|Hackensack homeowners who cleared their driveways to the curb or paid someone else to do it found that city plows then threw up an impenetrable blockade -- this only two weeks before several thousand dollars in property taxes are due.|
By VICTOR E. SASSON
By noon today, the print edition of The Record still hadn't hit my cleared driveway in Hackensack.
The paper's dysfunctional home delivery unit struggles to deliver a dry paper when it's raining, so I guess I should cut it some slack after more than 2 feet of snow falls.
But that's no excuse for the lazy local Assignment Editors, Deirdre Sykes and Dan Sforza, who once again deliver spotty coverage of winter's first blizzard, judging by the digital edition I am looking at online.
The biggest fear of residents who lived through Irene, Sandy and other big storms was the loss of power, light and heat, but Page 1 and the Local front carry little or nothing about outages.
On L-1 -- the main responsibility of Sykes and Sforza -- readers are bewildered by a story on how the storm altered plans for Saturday funerals.
What about Jewish families who must bury their dead within 24 hours? The story is silent on that score.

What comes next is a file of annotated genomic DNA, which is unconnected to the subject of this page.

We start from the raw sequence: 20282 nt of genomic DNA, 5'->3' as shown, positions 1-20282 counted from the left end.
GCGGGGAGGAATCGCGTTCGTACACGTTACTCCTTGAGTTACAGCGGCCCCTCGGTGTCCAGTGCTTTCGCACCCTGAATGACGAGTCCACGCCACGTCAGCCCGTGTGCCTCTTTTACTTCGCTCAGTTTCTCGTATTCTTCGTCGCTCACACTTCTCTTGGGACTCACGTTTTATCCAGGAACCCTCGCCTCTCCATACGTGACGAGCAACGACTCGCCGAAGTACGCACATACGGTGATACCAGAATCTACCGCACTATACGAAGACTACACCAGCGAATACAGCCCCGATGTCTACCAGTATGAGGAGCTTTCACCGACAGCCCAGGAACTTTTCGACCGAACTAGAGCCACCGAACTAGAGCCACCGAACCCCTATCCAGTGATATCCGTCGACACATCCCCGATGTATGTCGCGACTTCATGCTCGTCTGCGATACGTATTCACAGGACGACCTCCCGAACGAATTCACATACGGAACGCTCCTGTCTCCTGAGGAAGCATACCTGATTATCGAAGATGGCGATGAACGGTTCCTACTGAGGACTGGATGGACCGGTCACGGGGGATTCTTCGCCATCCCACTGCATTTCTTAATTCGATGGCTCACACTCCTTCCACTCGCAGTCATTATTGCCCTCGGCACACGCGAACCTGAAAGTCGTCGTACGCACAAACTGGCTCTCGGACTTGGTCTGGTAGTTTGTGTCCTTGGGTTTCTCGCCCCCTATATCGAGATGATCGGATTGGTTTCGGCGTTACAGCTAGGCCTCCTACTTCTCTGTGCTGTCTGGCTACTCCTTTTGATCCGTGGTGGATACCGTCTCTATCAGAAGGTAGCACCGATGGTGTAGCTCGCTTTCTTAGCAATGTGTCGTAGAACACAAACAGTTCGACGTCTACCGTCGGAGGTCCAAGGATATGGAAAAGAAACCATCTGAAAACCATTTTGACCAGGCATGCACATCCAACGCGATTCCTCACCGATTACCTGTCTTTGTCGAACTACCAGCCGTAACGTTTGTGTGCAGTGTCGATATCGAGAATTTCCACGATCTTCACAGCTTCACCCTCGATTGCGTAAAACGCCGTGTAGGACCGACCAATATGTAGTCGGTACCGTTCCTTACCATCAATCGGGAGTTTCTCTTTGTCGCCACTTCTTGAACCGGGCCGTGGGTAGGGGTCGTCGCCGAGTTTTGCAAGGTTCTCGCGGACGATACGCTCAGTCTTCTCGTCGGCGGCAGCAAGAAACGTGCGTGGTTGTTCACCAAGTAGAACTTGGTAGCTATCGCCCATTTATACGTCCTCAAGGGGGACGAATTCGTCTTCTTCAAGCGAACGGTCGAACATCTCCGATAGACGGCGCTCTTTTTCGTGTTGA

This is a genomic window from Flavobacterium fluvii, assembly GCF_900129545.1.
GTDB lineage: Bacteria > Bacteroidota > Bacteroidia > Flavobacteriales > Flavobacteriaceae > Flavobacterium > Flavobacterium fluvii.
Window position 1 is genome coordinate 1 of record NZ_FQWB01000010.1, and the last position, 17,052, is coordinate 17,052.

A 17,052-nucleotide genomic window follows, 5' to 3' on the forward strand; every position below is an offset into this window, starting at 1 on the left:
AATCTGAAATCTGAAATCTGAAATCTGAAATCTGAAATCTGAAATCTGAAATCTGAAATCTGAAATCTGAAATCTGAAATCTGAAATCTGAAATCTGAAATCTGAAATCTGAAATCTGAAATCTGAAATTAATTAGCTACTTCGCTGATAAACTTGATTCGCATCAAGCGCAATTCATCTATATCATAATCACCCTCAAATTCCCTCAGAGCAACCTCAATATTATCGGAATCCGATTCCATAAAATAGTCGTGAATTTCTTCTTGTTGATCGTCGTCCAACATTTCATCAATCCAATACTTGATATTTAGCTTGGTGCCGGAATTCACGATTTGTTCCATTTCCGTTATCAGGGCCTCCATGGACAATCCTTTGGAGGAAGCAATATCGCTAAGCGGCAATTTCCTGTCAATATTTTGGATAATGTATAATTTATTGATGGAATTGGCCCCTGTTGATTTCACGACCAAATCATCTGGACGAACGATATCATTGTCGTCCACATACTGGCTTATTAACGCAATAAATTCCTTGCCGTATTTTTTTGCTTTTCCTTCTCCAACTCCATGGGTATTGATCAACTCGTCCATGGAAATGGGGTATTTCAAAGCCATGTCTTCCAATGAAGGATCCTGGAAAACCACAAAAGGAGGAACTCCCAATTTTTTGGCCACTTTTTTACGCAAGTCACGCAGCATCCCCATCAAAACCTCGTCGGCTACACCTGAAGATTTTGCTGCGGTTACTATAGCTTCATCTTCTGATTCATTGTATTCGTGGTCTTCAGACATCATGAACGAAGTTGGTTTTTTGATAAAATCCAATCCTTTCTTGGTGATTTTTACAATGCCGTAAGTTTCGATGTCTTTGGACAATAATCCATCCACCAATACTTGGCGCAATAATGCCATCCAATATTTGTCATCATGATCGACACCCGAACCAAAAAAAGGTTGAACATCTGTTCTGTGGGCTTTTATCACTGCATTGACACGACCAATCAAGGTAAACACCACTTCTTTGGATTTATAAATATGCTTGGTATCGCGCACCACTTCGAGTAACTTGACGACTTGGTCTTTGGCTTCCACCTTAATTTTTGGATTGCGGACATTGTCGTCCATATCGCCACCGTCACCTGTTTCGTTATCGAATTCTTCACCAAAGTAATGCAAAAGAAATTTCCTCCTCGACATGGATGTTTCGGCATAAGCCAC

There are about 90 towns in The Record's circulation area, but the staff appears to have done reporting from only a couple of dozen of them (L-1, L-3 and L-6).
Staff Writer Kibret Markos, who usually is assigned to the state courthouse in Paterson, reported on Prospect Avenue high-rises in Hackensack, a city that covers an area of nearly 4.4 square miles and is the most populous in Bergen County (L-3).
Markos interviewed two building employees, a resident of the Blair House, and two pedestrians who said they were Russian and shrugged off the "thigh-high" snow.
Here is one of the sentences in his superficial report:
"The neighborhood of high-rises along Propsect Avenue remained mostly barren, with a few cars driving by every few minutes."